Writers Write is a writing resource. In this post, we will discuss the five elements that make a good scene in a book.
What does it take to finish writing a book?
A novel is written by writing one scene after another. You need between 60 and 80 scenes (which consist of 75% ‘action’ scenes and 25% reaction ‘sequels’) in an average book. This depends on the genre and the length of the book.
Once a writer understands this, writing a book becomes easier.
Understanding (Action) Scenes
- A scene always contains conflict. A scene is written as if the reader were watching and listening to it happen. Become a film director and direct your scene.
- Build it using the tools of dialogue and action. Dramatise the scene. Never describe or summarise.
- Scenes exist for a reason. Something needs to happen for 365 pages to keep your reader interested. Scenes show that goals must be made, and an attempt must be made to achieve these goals.
- Scenes are never superfluous. They exist to show characters. They reveal motivations. They provide information about plot. They move your story forward.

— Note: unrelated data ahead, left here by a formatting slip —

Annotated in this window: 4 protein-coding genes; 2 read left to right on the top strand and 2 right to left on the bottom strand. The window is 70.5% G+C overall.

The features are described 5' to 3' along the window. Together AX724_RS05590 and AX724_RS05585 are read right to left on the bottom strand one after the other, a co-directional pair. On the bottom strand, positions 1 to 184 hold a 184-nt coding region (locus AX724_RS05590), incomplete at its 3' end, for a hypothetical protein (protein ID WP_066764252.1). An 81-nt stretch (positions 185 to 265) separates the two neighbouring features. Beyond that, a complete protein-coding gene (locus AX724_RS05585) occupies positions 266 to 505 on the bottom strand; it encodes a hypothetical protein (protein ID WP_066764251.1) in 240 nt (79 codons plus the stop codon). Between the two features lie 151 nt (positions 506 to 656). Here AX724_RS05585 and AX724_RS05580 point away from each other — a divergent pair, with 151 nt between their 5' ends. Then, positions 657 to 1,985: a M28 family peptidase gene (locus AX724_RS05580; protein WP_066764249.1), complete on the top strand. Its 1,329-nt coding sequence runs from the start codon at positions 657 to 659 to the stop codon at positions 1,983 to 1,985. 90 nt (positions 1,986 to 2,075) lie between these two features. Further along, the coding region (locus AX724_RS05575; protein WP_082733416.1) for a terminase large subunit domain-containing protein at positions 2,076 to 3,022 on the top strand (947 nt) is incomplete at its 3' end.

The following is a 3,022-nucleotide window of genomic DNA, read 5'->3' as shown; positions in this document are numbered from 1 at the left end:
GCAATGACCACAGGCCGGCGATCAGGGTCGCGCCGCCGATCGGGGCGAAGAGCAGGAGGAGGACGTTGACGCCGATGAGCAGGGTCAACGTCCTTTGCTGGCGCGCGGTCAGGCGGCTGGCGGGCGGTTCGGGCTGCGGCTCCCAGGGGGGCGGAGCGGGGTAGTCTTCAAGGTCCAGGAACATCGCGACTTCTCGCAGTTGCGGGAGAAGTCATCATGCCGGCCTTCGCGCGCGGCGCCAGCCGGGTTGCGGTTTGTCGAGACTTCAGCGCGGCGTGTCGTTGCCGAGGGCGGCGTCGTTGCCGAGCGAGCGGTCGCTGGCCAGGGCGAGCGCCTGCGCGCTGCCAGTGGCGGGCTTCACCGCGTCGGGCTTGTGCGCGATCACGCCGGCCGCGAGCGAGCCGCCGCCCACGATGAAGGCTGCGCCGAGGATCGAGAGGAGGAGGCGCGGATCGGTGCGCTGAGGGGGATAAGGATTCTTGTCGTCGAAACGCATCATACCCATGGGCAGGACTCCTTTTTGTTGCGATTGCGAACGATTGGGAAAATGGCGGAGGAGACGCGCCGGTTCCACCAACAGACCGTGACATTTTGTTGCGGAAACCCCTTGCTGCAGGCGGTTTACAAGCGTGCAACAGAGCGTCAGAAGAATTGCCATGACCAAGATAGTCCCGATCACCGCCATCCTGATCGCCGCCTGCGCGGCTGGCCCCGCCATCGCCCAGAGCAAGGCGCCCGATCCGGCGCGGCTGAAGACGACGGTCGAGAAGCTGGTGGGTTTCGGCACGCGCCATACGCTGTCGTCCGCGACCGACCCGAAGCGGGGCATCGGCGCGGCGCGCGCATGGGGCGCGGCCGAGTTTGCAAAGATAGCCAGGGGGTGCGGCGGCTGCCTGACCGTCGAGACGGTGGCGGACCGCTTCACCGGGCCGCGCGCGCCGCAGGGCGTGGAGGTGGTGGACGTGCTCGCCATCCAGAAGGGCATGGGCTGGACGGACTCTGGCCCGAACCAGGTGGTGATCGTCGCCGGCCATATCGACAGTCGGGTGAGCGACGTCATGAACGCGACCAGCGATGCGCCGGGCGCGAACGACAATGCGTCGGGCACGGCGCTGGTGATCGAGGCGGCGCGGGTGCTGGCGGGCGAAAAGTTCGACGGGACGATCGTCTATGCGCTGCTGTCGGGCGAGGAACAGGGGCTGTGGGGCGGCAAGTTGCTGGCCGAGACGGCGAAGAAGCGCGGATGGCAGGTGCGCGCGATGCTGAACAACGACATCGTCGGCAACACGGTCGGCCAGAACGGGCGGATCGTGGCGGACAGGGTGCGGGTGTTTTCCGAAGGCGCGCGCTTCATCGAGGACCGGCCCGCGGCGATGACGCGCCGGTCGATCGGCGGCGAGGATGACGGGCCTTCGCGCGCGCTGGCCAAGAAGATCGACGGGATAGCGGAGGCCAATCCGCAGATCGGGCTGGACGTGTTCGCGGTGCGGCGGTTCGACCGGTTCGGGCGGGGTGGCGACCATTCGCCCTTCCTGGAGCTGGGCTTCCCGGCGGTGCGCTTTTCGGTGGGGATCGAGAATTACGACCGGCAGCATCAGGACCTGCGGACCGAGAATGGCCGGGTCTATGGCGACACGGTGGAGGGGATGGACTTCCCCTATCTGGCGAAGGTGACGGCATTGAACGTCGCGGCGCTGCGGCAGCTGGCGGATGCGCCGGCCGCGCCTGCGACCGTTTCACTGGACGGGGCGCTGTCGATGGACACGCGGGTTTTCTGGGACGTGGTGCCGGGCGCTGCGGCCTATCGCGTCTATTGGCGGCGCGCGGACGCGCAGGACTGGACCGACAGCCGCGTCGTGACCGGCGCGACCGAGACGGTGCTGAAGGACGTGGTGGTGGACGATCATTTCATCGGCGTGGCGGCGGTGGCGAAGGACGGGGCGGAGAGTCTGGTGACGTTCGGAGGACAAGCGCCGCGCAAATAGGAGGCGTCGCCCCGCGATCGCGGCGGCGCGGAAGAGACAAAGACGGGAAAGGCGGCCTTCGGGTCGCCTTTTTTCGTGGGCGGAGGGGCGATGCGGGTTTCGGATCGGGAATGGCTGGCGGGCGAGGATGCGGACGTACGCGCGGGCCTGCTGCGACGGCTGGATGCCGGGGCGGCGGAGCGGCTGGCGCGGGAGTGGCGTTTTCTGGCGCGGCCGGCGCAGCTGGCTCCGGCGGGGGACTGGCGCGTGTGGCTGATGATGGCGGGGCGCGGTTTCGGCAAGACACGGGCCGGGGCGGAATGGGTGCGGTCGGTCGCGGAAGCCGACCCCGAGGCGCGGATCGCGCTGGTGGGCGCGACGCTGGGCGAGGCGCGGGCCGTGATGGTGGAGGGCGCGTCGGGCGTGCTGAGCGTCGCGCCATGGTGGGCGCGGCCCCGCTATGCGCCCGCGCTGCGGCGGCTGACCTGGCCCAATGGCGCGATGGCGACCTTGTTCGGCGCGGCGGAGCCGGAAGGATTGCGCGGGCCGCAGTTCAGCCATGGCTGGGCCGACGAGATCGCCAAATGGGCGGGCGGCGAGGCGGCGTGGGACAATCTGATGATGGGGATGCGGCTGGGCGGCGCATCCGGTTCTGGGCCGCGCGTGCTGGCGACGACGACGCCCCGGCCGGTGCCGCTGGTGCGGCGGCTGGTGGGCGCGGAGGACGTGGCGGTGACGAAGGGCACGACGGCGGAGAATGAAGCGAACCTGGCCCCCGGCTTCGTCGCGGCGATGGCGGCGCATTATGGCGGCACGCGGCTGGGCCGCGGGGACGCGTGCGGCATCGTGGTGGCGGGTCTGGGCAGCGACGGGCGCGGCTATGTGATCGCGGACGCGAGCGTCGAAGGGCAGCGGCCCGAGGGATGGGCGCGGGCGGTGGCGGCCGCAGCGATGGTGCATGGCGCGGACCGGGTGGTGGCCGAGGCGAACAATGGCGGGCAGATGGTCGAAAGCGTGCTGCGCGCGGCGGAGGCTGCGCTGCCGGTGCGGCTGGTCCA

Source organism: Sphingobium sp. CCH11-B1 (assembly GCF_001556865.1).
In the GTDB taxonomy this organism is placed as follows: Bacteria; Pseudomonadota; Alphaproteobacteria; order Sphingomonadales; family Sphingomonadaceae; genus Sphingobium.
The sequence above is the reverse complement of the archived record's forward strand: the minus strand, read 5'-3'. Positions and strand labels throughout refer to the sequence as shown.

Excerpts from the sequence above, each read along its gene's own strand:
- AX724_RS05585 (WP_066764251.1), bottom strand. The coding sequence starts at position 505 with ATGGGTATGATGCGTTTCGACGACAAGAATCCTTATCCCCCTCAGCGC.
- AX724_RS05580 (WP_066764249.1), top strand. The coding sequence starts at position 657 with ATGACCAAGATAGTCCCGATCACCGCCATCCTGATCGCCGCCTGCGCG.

- Remember that something happens next. End a scene making us wonder what will happen next.
The 5 Elements Of A Good Scene
The five elements of a good scene:
Write a scene using one of these scenarios as inspiration:
- A bride on her way to her wedding, her father is beside her
- A couple arguing on their first date
- The funeral of a man who was married five times
- Guests sitting in the ‘green room’ of a talk show
- A bridegroom and his best man waiting at the altar
[Suggested reading: Everything Writers Need To Know About Scenes And Sequels]
by Amanda Patterson
© Amanda Patterson
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